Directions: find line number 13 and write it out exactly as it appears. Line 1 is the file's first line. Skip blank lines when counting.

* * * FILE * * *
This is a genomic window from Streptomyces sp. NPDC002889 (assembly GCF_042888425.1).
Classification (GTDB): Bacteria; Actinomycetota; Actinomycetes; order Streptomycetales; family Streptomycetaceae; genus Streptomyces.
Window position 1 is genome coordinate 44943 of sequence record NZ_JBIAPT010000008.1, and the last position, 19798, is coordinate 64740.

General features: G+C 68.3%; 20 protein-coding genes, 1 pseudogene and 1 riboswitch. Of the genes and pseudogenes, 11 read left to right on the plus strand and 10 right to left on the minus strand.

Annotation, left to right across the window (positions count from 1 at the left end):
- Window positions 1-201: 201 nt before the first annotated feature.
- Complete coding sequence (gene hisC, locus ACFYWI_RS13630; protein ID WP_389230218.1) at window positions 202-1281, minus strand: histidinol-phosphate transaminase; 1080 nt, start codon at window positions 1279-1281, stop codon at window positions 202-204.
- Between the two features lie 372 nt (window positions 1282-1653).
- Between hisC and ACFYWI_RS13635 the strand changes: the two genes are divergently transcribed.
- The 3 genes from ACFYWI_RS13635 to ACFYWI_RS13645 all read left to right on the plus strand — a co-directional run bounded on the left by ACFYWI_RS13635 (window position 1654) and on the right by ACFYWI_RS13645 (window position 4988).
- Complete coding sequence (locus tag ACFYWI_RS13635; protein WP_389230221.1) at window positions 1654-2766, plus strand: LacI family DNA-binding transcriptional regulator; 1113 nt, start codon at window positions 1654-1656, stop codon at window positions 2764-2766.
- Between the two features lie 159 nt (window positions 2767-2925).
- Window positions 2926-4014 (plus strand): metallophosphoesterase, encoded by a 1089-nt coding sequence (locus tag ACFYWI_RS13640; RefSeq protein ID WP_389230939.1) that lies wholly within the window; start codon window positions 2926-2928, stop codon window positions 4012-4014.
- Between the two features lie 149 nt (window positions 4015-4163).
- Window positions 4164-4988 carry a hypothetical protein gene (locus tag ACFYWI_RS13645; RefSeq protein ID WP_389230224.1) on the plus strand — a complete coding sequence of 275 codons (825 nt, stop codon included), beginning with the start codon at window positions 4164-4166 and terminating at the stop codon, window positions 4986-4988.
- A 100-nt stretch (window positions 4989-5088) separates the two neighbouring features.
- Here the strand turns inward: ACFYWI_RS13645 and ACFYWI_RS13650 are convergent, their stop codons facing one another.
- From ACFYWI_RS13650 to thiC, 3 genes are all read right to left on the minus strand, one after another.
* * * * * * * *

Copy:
- Window positions 2926-4014 (plus strand): metallophosphoesterase, encoded by a 1089-nt coding sequence (locus tag ACFYWI_RS13640; RefSeq protein ID WP_389230939.1) that lies wholly within the window; start codon window positions 2926-2928, stop codon window positions 4012-4014.